Among the more interesting storylines of this era of digital commerce and payments is the maturation of vending machines — sorry, “unattended retail.” And now that story involves Champagne (along with similar beverages that are Champagne-like but not technically Champagne).
Look to the Ritz-Carlton in Philadelphia for the freshest evidence of that. According to a recent report this week (July 2), “Late last week, a Moët Mini-matic popped up at the luxury hotel in Center City. Moët and Chandon’s vending machines are filled with chilled mini bottles of Brut Impérial and Rosé Impérial that each come with a tiny gold sipper, making it easier to down your bubbly straight from the bottle.”
The payment process does seem to have a bit of friction, though — but that’s perhaps to be expected when it comes to sales of an age-restricted product such as classy alcohol. “To get Champagne at the press of a button, go to the lobby bar and purchase a $25 gold token,” the report stated. You’ll insert that into the vending machine and a robotic arm will gently lower your chosen bottle to the window without shaking it.”
Vending Machine Trends
Retailers are paying more attention to vending machines, a trend that is all but certain to continue into the 2020s. Digital technology and payment methods are playing big roles in fueling advances and boosting the appeal of unattended retail.
Vending machines that have implemented cashless technologies saw significant sales growth, according to a study cited by the PYMNTS Unattended Retail Tracker, with the most impact observed on units that took in under $2,000 a year. On those machines, gross sales rose 110 percent in the 18 months after the addition of cashless options.
Indeed, the estimated value of the global intelligent vending machine market by 2025 is $15 billion. And digital disruptors are putting a new spin on vending machines.
For instance, the first big change Vengo made to the vending machine was its size — its version is a little over 2 feet tall, a little less than 3 feet wide and exactly 6 inches deep, in comparison to a 6-foot tall machine. The wall-mounted machine also has a 21-inch screen for consumer interaction, and comes ready to accept near-field communication (NFC) contactless and card payments. Vengo Labs CEO and Co-Founder Brian Shimmerlik told PYMNTS in a January interview, “We love shrinking down, and bringing the design and technology a whole new flavor. That smaller size opens up whole new markets, and gains access to spaces that have never had a retail experience [as] a part of it.”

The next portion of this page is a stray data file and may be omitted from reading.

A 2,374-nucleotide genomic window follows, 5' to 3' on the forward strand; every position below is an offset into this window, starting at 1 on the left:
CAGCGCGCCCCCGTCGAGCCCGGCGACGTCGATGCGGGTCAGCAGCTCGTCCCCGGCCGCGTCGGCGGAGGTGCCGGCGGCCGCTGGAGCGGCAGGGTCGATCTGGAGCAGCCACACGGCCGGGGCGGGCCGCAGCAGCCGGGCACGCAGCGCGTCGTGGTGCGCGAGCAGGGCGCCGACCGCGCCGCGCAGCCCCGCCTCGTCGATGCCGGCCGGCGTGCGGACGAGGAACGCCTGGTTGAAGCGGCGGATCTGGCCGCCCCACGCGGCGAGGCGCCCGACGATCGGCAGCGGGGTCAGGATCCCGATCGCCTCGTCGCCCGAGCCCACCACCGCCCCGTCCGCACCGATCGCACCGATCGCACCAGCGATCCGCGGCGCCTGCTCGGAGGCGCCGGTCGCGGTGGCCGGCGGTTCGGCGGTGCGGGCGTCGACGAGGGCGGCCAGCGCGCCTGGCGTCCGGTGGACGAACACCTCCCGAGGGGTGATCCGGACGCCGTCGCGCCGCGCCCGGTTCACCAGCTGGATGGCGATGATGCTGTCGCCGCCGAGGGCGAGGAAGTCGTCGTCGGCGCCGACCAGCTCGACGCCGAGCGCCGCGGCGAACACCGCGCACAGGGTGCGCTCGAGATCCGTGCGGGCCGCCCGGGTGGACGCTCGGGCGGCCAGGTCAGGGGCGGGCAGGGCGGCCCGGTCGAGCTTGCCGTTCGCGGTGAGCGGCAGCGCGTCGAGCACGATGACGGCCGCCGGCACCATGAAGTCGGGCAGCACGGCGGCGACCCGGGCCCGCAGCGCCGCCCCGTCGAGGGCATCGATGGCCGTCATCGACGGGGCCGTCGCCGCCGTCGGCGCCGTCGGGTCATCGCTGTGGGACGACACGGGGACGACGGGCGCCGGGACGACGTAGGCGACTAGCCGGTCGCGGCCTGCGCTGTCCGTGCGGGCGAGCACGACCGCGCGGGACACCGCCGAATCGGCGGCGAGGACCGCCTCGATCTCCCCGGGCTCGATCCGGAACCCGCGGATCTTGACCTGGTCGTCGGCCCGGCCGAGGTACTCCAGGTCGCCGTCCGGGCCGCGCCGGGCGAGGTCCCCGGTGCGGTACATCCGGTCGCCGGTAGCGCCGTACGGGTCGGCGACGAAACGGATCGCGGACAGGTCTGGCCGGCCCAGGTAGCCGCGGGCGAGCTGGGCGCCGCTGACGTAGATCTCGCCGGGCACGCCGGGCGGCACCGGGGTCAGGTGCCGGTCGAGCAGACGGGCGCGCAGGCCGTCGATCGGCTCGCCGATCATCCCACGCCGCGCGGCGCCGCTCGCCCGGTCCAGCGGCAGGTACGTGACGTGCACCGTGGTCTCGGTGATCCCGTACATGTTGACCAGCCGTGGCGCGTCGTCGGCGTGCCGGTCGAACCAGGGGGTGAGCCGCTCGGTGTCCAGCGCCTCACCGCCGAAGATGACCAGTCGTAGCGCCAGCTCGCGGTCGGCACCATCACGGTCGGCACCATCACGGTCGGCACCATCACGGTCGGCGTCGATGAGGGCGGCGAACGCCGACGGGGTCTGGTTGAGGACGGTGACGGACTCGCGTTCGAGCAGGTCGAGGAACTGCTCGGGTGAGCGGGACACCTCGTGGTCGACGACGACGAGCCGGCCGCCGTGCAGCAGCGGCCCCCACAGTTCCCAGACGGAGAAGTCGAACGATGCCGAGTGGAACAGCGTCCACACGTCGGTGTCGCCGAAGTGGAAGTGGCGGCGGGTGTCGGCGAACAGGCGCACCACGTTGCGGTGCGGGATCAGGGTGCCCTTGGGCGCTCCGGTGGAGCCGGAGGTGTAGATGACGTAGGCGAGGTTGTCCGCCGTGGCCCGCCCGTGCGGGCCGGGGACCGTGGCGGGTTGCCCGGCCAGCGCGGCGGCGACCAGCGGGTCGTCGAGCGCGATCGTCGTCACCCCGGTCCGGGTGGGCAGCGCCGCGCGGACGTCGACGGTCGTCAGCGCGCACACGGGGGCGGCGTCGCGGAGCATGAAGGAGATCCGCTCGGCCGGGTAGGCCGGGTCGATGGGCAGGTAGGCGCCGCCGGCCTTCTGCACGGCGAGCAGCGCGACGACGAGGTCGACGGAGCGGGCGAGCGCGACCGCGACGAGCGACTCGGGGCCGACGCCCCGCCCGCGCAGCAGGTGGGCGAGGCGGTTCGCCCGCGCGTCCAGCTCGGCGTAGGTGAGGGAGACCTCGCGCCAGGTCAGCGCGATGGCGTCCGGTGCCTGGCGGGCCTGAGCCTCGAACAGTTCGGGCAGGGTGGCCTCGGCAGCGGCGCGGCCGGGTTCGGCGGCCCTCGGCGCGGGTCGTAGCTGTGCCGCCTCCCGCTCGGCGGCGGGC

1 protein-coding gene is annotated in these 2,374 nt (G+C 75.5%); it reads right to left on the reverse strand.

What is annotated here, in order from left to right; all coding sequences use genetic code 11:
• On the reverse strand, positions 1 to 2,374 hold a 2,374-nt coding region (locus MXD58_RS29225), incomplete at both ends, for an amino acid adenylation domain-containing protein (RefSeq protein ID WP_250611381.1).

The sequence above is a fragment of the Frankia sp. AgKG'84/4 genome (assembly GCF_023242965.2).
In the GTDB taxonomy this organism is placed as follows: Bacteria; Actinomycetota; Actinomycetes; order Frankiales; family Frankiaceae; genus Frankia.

Not only that, but the projected CAGR of the global interactive kiosk market from 2019 to 2027 is 6.1 percent. In India, for instance, Amazon is gearing up to roll out kiosks that will let consumers buy hardware, including its Kindle eBook reader, Echo, Fire TV Stick and its smart speaker. The eCommerce retailer reportedly plans to install 100 kiosks in malls across India by the end of 2019. The company has been testing kiosks for a couple of years now, and has been operating four of them for longer than a year in Karnataka, Mumbai and Ahmedabad. An Amazon spokesperson said in an emailed response, “We do not speculate on our future road map, but we’re always looking at ways to provide the best experience to our customers.”
Upscale brands of alcoholic beverages are not the only items showing up in new vending machines. To bring nutrient-dense meal options into buildings, prepared meal companies are turning to unattended retail.
Alpaca Market, for instance, has a network of vending machines and smart fridges in Austin, Texas. The company’s Founder and CEO Joe Kerby told PYMNTS in an interview that the company serves places “where you find yourself working, living [and] playing.” Those environments include office buildings, gyms and apartments. In other words, Kerby said, “places you would find yourself throughout the day with limited food options.”
Alpaca Market offers a digital touchscreen on its vending machines that lets consumers browse its menu, look at nutritional facts and ingredients and see pictures of the food. Kerby noted the company’s jars are clear, so many people look at the food in the machine before making their selections. When they are ready to check out, consumers can pay through the vending machine with credit cards, debit cards, Apple Pay and Android Pay. “It’s an elevator-style machine” that brings food to customers, Kerby said.
Vending machines are on an upward trajectory, and it’s a good bet that more products and more locations will work themselves into the mix.